“We have always intended to support journalism in Australia and around the world, and we will continue to invest in news globally and resist attempts by media conglomerates to advance regulatory frameworks that do not take into account the true exchange of value between publishers and platforms like Facebook. “


“This is not a draw.

“Even though Facebook managed to cover up some concessions and the laws might be lenient, I still think they are big losers here just because of the way they tried to negotiate over the past week. Many Australians are much more hesitant to rely on Facebook and in terms of their Australian reputation and user base have lost confidence.

“The law itself is still untested. It is like a weapon sitting on the treasury table that has never been used or tested. “


“Facebook has scored a big win in reaching an agreement with the Australian government on payment of news from Australian sources in concessions that virtually guarantee that business will run as usual from now on.

“Prior to this“ sudden ”breakthrough, Facebook had cut off all Australian news outlets’ access to its platform which sparked huge public outrage. Critically, Australian news sites have also taken a big hit in internet traffic, clearly showing that Australian media need Facebook more than Facebook.

“Facebook has been accused of acting like North Korea in its actions, but I think they are completely justified because Australia (and everyone else) seems to view Facebook as a free public service rather than a business.

“As news sites quickly realized, their ad revenue tends to be lower without Facebook than with Facebook even if Facebook doesn’t pay them at all for their content.

“This clearly shows that the current arrangement is better than no arrangement at all. This idea of ​​free internet is a classic misconception held by the general public and legislators and the sooner this is eliminated, the faster a proper working relationship can be established. “


“Facebook won, because a necessary change was made to the law that prevented them from making changes to their business model.”

The Australian government can still say that they are “fighting giants and getting international attention (but) the digital giants are as strong as ever.” (Reporting by Colin Packham, Byron Kaye and Douglas Busvine; additional reporting by Renju Jose Editing by Susan Fenton)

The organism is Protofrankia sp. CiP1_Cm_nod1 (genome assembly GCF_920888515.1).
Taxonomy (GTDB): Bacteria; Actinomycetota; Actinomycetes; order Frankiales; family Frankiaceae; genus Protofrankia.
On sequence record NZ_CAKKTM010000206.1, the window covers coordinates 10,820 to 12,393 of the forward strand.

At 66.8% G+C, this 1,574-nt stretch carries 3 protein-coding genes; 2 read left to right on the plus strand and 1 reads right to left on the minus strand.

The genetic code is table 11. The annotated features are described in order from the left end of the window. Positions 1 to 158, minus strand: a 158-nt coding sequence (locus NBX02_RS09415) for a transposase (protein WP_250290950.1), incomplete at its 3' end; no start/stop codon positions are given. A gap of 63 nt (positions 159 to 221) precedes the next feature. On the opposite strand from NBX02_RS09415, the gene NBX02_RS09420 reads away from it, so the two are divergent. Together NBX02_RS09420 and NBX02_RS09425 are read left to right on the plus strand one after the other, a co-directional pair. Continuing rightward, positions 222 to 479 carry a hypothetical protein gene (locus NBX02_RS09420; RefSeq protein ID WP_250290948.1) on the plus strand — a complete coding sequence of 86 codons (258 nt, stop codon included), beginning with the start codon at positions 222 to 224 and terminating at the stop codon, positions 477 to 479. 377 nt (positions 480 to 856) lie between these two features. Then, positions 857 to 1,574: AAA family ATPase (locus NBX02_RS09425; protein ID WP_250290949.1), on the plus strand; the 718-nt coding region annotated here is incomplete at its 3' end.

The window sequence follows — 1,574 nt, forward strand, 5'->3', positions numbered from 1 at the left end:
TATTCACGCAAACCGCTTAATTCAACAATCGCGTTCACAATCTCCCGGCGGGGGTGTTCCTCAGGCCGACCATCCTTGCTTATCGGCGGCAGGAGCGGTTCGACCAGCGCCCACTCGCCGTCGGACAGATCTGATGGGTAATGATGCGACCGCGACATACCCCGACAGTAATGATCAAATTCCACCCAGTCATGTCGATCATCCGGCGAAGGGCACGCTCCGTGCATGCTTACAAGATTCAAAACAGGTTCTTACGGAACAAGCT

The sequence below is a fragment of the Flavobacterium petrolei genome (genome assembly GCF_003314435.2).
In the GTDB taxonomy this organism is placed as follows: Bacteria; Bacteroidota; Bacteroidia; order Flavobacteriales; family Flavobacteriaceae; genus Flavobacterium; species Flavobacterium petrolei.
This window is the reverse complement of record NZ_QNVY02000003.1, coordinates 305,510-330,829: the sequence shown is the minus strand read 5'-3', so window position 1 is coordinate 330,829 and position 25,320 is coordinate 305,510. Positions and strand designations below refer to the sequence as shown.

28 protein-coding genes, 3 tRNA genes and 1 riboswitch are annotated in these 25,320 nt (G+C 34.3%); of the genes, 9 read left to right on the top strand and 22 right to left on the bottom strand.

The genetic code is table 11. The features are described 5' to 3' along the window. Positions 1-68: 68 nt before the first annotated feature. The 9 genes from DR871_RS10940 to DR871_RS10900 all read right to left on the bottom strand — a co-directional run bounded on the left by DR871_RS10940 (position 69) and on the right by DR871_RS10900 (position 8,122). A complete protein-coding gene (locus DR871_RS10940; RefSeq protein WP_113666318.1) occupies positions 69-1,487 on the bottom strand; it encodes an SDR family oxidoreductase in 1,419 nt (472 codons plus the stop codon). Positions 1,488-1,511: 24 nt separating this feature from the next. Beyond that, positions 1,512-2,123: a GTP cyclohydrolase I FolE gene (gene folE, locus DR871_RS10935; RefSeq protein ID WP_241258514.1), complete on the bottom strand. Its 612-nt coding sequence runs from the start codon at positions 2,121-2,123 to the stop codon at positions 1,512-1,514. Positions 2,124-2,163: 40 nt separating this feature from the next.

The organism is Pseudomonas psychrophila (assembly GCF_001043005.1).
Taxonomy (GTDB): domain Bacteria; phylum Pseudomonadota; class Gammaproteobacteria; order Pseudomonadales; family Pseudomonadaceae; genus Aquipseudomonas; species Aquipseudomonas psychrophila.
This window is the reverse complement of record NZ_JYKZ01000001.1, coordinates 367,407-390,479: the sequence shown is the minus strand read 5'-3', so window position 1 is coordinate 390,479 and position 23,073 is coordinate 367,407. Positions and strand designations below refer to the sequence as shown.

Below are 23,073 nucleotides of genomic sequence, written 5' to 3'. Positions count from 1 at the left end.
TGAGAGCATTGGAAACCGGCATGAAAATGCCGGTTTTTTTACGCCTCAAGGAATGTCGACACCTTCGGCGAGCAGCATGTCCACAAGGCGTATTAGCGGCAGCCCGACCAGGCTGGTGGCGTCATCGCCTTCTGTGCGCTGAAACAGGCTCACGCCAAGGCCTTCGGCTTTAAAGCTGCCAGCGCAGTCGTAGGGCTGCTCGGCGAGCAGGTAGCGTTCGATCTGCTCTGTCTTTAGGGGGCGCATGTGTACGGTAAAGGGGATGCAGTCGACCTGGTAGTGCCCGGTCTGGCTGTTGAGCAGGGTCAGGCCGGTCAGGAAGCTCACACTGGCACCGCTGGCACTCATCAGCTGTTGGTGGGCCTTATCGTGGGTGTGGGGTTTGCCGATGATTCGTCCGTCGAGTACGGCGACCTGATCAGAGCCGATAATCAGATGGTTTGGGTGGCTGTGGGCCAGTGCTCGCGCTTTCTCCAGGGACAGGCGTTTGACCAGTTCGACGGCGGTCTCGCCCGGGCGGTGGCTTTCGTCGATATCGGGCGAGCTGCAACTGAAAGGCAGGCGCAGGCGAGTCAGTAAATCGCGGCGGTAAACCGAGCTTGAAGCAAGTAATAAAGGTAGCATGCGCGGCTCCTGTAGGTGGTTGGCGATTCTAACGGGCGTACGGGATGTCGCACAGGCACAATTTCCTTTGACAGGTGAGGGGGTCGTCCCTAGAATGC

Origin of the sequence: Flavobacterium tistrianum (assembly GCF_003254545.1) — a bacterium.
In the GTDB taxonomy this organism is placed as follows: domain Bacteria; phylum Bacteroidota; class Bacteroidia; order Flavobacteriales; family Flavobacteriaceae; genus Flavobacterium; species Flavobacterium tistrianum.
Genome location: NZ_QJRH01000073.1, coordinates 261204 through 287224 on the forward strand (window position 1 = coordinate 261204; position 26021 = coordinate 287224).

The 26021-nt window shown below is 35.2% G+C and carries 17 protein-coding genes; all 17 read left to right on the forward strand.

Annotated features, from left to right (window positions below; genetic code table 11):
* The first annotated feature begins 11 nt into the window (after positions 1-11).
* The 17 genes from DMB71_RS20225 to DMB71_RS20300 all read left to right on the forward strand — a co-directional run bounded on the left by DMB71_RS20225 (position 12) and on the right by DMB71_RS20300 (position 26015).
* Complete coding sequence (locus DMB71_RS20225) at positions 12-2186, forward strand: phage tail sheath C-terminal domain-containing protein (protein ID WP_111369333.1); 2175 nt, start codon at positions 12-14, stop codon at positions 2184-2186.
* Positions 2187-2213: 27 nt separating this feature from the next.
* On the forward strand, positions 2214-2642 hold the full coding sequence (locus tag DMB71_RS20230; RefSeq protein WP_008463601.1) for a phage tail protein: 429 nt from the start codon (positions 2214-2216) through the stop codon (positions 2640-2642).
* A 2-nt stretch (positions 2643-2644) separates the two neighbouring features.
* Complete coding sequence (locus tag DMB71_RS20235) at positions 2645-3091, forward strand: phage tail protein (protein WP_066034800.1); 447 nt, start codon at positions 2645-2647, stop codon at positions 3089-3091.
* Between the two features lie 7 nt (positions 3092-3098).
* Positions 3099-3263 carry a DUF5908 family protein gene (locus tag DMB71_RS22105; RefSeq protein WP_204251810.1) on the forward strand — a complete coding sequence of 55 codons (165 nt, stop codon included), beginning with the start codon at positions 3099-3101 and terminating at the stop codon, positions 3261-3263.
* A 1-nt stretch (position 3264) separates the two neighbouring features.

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Australia says Facebook will restore pages after changes to landmark laws | Instant News

FILE PHOTO: 3D printed Facebook logo seen in front of the Australian flag on display in this illustration photo taken on February 18, 2021. REUTERS / Dado Ruvic / Illustration / Photo File

CANBERRA (Reuters) – Facebook Inc will restore Australian news pages in the next few days after Canberra agreed to change laws that would force the social media giant to pay media companies for news content.

Australia and Facebook have been stuck in a deadlock for more than a week as Canberra pushes for the move, which is aimed at tech giants, such as Alphabet Inc.’s Facebook and Google.

Reporting by Colin Packham; Edited by Clarence Fernandez


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Fact Box: Where Australia’s important news content law stands | Instant News

CANBERRA (Reuters) – Australian lawmakers are expected to hold a final vote on Tuesday on whether to support a law that will force Facebook and Alphabet Inc.’s Google. pay news outlets for content.

FILE PHOTO: 3D printed Facebook logo seen in front of the Australian flag displayed in this illustration photo taken on February 18, 2021. REUTERS / Dado Ruvic / Illustration

The proposed legislation is being closely watched by other countries, which are considering whether to follow Australia’s lead in challenging the dominance of big tech companies in the news content market.


The law has been approved by the House of Representatives, the lower house of Parliament. It has now been transferred to the Senate, the upper house.

Australian senators began debating the law on Monday, with several opposition and independent lawmakers proposing amendments. So far, no amendments have been approved.


The Australian Government does not have a majority in the Senate so the law can be changed.

If the Senate approves the amendments, the law will need to be returned to the lower house, where the government holds the majority.

If the Senate does not change the law, the Senate will hold two more votes to pass the bill.

The Senate is scheduled to continue debating the law later Tuesday. Without amendments, that could pass quickly, but prolonged debate could result in the final vote being postponed until the afternoon.


If the Senate votes in favor of the bill after the third reading, it must go to the Governor General of Australia for a royal ascension before it becomes law, a formality.


Australia is poised to become the first country to impose regulatory requirements on Facebook and Google paying media companies for news content.

Others are expected to follow. Canada said last week it would adopt a similar law proposed by Australia. The UK is also expected to unveil new rules that the government says will “try and help rebalance the relationship between publishers and online platforms.”

French copyright rules require large technology platforms to open talks with publishers seeking to reward use of news content.

Reporting by Colin Packham; editing by Richard Pullin and Sam Holmes